Exile research means facing the challenge of the global dispersion of works, archival records, estates. Thus, the knowledge for the archives of METROMOD, which we will publish in September, is based primarily on repeated research trips in the METROMOD cities. But in addition, numerous other trips were necessary, which took us to Prague, Leicester, Mexico City or Ankara. I would like to illustrate this cross-border research with the example of the sculptor Jussuf Abbo.
Abbo was from Safed in Upper Galilee in Palestine (formerly the Ottoman Empire), and the exhibition Kabbalah: The Art of Jewish Mysticism at the Jewish Historical Museum in Amsterdam (2019) gave me a glimpse of the Jewish community in Abbo’s birthplace.
Jussuf Abbo made a career in Berlin in the 1920s and left a variety of traces in the city on the Spree. In 2019, the first comprehensive retrospective of the artist’s work opened here at Kunsthaus Dahlem (organised by Dorothea Schöne), bringing together his sculptures, exhibition catalogues and ego documents from his estate. In the meantime, the artist’s former studio in Berlin also bears a memorial plaque.
But Abbo also had connections to Hanover in the 1920s, where he exhibited at the Galerie von Garvens and the Kunstverein Hannover. The Hanoverian gallery owner Herbert von Garvens-Garvensburg, who had dedicated a solo exhibition to Abbo in the 1920s and published a catalogue, emigrated to the Danish island of Bornholm after 1933. The gallerist also took with him to Bornholm a portrait bust that Jussuf Abbo had once made of him.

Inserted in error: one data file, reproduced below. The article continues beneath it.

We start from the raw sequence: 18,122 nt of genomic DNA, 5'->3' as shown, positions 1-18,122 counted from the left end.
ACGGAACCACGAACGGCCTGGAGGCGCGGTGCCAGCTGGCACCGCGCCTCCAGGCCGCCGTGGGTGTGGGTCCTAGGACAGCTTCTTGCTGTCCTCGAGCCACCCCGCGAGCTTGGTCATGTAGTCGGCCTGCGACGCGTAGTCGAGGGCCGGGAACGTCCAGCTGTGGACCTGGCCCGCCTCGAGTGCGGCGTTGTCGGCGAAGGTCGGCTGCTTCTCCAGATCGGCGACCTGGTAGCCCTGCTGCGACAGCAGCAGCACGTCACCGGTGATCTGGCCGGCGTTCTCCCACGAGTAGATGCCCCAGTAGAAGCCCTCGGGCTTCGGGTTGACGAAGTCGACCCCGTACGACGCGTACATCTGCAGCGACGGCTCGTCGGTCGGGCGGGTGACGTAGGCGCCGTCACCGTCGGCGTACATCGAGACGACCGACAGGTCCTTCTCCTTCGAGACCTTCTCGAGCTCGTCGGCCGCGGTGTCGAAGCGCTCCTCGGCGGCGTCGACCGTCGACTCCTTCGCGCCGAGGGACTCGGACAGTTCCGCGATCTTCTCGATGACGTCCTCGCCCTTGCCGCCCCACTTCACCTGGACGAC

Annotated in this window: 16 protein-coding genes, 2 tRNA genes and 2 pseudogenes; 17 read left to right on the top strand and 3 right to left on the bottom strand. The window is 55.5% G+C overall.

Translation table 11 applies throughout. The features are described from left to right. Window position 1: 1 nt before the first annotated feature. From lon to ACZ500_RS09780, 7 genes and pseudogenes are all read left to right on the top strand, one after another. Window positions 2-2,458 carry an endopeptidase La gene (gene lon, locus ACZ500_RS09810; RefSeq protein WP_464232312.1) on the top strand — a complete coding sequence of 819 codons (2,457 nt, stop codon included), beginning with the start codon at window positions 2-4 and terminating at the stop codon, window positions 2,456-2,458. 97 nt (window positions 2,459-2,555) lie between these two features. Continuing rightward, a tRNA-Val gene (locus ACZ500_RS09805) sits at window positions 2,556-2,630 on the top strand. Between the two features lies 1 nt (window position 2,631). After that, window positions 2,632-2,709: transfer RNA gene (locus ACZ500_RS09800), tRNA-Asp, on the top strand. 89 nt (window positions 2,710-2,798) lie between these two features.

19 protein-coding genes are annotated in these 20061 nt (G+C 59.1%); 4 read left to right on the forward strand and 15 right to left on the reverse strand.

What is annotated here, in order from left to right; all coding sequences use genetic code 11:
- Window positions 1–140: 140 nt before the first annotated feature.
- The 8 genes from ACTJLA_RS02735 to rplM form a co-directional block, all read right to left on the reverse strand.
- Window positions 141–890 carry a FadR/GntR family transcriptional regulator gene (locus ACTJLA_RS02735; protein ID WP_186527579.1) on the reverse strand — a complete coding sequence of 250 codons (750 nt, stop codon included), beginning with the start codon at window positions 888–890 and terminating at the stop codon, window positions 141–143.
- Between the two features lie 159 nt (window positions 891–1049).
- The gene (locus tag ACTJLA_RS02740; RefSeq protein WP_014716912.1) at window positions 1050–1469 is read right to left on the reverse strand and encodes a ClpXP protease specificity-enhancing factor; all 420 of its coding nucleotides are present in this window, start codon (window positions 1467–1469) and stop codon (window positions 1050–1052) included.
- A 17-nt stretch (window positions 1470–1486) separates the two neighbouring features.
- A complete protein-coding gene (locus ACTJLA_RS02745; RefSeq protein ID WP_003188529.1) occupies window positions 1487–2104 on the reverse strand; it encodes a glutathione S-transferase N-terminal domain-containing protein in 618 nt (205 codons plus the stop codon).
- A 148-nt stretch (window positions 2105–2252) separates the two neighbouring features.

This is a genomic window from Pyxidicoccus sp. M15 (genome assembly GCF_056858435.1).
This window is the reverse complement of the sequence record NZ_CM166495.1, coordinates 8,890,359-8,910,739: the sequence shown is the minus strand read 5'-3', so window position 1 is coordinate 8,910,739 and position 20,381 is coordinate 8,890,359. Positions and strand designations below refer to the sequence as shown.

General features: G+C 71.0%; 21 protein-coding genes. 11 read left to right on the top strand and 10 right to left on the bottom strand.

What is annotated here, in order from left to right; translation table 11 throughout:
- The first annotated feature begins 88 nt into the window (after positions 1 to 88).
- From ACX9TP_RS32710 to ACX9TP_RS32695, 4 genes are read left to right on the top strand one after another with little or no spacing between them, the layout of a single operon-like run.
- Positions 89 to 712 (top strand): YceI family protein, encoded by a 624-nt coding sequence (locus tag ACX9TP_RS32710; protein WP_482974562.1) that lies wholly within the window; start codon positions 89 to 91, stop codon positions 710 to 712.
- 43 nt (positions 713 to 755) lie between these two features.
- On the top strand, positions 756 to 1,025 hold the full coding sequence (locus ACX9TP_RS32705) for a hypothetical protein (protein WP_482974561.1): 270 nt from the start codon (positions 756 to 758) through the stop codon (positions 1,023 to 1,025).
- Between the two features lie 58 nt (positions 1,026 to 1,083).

In 1935, Abbo had to emigrate to London, where he continued his artistic work under difficult circumstances. Among others, he exhibited in exhibitions of the Ben Uri Art Gallery and of the Free German League of Culture, whose clubhouse was located in Hampstead. The complete issue of the League’s newsletter, in which Abbo is also mentioned, can be found in the Deutsches Exilarchiv 1933-1945 in Frankfurt/Main. I found a visit to Abbo’s family in Brighton particularly valuable, as they gave me access to his works and estate. Through Abbo’s letters and a biographical sketch of Jussuf Abbo written by Ruth Abbo, the artist’s wife, I was able to reconstruct the sculptor’s home and studio addresses, which found their way into the archive entry on Abbo.